Weed class: A
Year Listed: 1990
Native to: Northern Europe
Is this Weed Toxic?:
not known to be
This plant is also on the Washington State quarantine list. It is prohibited to transport, buy, sell, offer for sale, or distribute plants or plant parts of quarantined species into or within the state of Washington or to sell, offer for sale, or distribute seed packets of seed, flower seed blends, or wildflower mixes of quarantined species into or within the state of Washington. Please seeWAC 16-752 for more information on the quarantine list. For questions about the quarantine list, contact the Washington State Department of Agriculture's Plant Services Program at (360) 902-1874 or email PlantServices@agr.wa.gov.
Why Is It a Noxious Weed?
In general, the Spartina genus is considered highly invasive and one of the most aggressive worldwide. Spartina displaces native species, destroys wildlife habitat, interferes with recreational activities and is difficult and expensive to control.
How would I identify it?
It is a stout, rhizomatous salt marsh grass that spreads by clonal growth. It may grow up to 3.25 feet tall and be variable in it characteristics as a result of its hybrid origins.
The flowers occur in numerous, upright, contracted clusters (panicles), which consist of closely overlapping spikelets in two rows on one side of the rachis (stem).
Leaves have ligules that are a fringe of hairs. Leaf blades are either flat or in-rolled and are .2 to .5 inches wide and may be persistent or falling.
Stems grow to be 2 inches to 3.25 feet tall and are stout, around 0.2 inches wide.
Fruit Seed Description
Common cordgrass can produce viable seed though seed production is variable.
Where does it grow?
Common cordgrass grows in the intertidal zone and can tolerate a wide range of environmental conditions. It can grow in a variety of soils including clays, fine silts, organic muds, sands and shingle. It can tolerate inundation for many hours. Please click here to see a county level distribution map of common cordgrass in Washington.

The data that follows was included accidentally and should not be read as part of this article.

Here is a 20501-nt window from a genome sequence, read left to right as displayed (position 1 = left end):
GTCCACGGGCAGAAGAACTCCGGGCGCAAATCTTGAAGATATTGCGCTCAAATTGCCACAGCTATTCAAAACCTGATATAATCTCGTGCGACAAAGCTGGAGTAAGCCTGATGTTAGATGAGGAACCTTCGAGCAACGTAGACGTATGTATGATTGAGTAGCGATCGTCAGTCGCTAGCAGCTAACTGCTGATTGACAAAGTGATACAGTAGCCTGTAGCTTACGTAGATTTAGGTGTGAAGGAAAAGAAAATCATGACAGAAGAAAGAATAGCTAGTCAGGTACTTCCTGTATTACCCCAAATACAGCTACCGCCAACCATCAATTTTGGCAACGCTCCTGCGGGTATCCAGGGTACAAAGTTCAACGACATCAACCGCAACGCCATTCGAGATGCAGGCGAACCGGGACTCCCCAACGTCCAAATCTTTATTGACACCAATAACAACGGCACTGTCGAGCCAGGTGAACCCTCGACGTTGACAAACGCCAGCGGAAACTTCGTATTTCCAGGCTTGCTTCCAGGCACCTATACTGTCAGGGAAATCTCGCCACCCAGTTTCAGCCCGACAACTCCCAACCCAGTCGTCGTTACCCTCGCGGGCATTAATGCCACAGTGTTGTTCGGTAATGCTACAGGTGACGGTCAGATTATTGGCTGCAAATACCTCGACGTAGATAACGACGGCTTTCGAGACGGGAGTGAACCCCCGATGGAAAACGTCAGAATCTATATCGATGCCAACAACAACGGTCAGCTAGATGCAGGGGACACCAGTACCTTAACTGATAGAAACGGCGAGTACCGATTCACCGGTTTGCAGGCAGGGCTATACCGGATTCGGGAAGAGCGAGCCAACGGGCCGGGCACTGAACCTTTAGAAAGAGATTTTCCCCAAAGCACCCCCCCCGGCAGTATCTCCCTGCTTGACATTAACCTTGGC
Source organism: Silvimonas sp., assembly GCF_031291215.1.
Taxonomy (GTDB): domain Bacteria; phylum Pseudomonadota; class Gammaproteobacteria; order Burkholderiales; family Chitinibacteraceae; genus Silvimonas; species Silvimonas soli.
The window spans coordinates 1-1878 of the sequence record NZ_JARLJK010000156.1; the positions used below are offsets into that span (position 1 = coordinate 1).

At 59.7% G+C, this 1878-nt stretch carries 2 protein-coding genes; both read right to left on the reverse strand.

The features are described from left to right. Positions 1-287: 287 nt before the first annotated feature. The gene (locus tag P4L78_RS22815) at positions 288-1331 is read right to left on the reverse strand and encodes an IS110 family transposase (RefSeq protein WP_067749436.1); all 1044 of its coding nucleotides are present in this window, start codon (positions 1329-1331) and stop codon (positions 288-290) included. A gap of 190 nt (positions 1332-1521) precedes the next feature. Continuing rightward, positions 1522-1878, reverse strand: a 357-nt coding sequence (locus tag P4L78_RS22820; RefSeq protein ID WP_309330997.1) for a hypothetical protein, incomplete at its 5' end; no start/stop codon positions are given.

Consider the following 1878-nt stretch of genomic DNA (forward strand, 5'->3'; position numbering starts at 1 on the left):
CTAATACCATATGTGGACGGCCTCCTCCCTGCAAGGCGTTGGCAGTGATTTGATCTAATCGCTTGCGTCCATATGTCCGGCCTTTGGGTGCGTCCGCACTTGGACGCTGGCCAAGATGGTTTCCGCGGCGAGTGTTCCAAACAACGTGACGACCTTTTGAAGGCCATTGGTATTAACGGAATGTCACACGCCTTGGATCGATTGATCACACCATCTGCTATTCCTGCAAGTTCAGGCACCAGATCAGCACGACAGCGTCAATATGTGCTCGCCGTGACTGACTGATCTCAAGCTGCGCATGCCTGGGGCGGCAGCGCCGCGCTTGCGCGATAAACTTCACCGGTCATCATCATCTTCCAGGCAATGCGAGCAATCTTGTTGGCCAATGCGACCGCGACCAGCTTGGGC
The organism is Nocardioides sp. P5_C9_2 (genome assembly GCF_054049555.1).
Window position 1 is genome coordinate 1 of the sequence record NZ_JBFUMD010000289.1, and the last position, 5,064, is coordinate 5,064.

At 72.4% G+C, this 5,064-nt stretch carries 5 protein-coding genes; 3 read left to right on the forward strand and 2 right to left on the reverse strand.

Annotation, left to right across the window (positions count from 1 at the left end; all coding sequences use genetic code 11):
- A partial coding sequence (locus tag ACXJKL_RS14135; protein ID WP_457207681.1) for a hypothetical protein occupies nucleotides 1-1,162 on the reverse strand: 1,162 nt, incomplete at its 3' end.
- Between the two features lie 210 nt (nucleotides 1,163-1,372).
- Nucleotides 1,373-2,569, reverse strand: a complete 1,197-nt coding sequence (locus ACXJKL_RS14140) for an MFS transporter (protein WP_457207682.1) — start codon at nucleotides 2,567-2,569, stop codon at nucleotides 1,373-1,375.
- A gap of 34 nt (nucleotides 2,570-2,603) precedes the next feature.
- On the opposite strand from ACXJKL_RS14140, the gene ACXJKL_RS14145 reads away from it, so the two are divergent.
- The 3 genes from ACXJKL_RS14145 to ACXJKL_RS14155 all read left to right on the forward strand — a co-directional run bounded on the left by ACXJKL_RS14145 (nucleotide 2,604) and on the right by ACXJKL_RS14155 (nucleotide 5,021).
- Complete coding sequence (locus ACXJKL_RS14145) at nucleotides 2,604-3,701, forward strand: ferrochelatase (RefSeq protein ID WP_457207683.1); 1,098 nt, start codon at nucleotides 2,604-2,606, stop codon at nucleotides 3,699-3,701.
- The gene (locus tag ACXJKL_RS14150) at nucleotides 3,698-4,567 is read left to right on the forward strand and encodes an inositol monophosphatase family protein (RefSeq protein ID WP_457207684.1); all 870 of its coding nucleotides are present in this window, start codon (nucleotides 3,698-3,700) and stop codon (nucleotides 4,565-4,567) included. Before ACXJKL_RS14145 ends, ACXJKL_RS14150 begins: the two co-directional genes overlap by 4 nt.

How Does it Reproduce?
It can spread by seed, rhizomes, tillering and rhizome fragments.
How Do I Control It?
Seedlings can be pulled out effectively. Care must be taken to remove both shoots and roots. Seedlings generally begin tillering late in their first growing season. Once the plant has tillered, hand-pulling may break off portions of root, allowing the plant to resprout. Pulling or digging established clones is difficult and largely ineffectual. Mowing infestations can contain growth, limit seed set, and eventually kill the plants. To be effective, clones must be mowed repeatedly, beginning with initial spring green-up and continued until fall die-back.
Diking can be used as a containment measure, since dikes confine the lateral spread of rhizomes. Dikes also remove tidal action, thereby inhibiting nutrient flow and oxygen exchange. In addition, dikes can be used to flood areas, which will eventually bring about Spartina death.
For More Information
See our Written Findings for more information about common cordgrass (Spartina anglica).
Whatcom County NWCB Fact Sheet on Spartina spp.